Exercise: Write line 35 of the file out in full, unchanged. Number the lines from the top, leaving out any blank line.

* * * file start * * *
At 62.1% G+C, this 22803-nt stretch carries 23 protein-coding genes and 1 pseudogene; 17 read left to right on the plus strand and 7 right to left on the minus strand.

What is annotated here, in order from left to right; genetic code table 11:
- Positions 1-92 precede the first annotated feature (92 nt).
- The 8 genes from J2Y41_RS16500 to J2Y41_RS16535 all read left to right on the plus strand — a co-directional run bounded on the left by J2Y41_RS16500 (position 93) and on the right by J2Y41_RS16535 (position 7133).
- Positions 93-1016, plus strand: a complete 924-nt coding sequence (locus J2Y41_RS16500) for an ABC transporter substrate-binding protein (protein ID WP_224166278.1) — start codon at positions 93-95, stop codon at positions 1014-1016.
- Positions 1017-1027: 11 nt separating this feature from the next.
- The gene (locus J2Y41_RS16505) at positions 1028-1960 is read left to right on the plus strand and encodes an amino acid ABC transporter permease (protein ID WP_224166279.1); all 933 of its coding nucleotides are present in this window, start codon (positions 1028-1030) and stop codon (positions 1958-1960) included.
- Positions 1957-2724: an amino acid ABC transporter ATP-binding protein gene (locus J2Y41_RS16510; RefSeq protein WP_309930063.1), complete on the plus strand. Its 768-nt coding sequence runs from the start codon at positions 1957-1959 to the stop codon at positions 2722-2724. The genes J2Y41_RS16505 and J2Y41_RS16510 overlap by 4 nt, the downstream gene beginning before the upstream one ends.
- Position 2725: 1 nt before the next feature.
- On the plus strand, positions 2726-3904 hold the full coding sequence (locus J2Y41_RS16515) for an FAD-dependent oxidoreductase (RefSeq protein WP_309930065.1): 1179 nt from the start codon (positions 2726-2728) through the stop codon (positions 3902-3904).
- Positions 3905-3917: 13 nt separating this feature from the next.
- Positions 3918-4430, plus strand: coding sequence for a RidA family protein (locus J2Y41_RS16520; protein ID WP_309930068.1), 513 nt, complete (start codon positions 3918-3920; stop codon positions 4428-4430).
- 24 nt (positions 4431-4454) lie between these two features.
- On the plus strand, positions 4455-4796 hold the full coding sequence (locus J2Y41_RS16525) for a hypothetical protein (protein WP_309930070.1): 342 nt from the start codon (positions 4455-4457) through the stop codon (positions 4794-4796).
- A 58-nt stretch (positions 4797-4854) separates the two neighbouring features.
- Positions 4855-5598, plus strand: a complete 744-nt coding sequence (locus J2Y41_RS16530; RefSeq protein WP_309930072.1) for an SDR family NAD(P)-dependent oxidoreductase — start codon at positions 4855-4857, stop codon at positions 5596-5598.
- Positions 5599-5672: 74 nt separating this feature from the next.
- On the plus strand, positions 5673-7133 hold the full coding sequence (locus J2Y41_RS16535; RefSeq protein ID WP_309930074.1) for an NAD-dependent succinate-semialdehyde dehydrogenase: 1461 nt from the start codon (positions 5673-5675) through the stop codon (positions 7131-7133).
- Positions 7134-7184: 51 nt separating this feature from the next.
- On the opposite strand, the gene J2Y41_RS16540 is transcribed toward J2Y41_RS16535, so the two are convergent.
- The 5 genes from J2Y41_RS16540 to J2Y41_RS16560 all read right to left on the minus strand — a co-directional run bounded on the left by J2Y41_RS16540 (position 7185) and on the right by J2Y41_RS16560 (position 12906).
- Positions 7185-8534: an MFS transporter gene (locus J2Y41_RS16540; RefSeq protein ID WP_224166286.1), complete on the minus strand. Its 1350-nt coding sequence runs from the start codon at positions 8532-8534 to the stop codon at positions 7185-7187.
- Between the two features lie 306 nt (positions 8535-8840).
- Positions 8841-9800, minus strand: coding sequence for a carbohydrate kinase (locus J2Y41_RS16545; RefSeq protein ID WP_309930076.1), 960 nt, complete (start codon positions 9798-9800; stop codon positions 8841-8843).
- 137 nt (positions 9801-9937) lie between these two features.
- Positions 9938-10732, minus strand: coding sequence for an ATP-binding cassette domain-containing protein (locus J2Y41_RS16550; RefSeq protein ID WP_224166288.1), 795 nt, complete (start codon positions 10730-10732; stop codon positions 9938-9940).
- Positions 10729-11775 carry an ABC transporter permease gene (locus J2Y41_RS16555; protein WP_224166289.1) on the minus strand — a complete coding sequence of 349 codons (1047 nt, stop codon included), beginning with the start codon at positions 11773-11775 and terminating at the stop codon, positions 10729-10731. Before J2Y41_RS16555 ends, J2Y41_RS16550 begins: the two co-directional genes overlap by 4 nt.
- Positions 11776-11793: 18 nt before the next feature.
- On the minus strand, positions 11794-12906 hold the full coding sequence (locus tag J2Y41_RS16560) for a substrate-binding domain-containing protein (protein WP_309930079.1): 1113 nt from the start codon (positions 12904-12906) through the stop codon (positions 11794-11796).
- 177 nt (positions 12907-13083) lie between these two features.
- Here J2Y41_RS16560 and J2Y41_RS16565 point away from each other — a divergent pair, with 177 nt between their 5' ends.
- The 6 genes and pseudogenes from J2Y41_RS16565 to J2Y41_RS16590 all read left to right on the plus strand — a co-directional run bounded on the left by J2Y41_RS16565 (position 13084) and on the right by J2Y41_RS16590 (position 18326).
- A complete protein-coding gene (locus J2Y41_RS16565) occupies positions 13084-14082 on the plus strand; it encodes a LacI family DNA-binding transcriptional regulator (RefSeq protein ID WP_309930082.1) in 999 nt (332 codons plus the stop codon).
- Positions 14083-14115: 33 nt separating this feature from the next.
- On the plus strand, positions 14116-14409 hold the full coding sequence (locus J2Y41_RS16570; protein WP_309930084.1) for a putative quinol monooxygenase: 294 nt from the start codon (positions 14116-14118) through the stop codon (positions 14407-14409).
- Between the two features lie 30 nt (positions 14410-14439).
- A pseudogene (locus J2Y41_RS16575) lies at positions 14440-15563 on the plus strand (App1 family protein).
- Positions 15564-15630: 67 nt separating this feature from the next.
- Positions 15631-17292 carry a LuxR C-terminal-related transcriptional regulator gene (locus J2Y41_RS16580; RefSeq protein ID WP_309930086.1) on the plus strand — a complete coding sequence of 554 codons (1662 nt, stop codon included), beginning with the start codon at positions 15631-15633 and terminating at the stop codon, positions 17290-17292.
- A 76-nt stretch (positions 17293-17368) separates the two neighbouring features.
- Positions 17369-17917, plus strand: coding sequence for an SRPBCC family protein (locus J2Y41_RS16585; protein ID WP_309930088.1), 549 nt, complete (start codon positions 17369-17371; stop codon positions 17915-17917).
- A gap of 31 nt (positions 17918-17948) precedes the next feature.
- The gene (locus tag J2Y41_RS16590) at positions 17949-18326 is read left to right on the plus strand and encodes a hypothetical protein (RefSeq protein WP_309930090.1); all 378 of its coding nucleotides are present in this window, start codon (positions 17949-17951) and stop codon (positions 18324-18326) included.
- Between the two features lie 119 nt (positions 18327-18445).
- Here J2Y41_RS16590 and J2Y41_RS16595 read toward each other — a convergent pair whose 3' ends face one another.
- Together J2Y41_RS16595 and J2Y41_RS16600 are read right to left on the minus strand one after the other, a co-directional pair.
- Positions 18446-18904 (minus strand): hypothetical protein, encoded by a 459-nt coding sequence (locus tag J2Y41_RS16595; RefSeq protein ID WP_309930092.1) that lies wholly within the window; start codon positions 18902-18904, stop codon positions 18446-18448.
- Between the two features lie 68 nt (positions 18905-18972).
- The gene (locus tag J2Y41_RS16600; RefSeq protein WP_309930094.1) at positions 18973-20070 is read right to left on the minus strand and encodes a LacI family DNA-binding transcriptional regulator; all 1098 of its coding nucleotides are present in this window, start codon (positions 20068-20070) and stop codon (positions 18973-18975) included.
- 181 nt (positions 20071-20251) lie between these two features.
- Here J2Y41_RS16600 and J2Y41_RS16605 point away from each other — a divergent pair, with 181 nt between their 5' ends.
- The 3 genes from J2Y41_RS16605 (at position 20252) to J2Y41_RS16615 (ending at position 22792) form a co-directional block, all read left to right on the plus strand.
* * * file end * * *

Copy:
- On the plus strand, positions 14116-14409 hold the full coding sequence (locus J2Y41_RS16570; protein WP_309930084.1) for a putative quinol monooxygenase: 294 nt from the start codon (positions 14116-14118) through the stop codon (positions 14407-14409).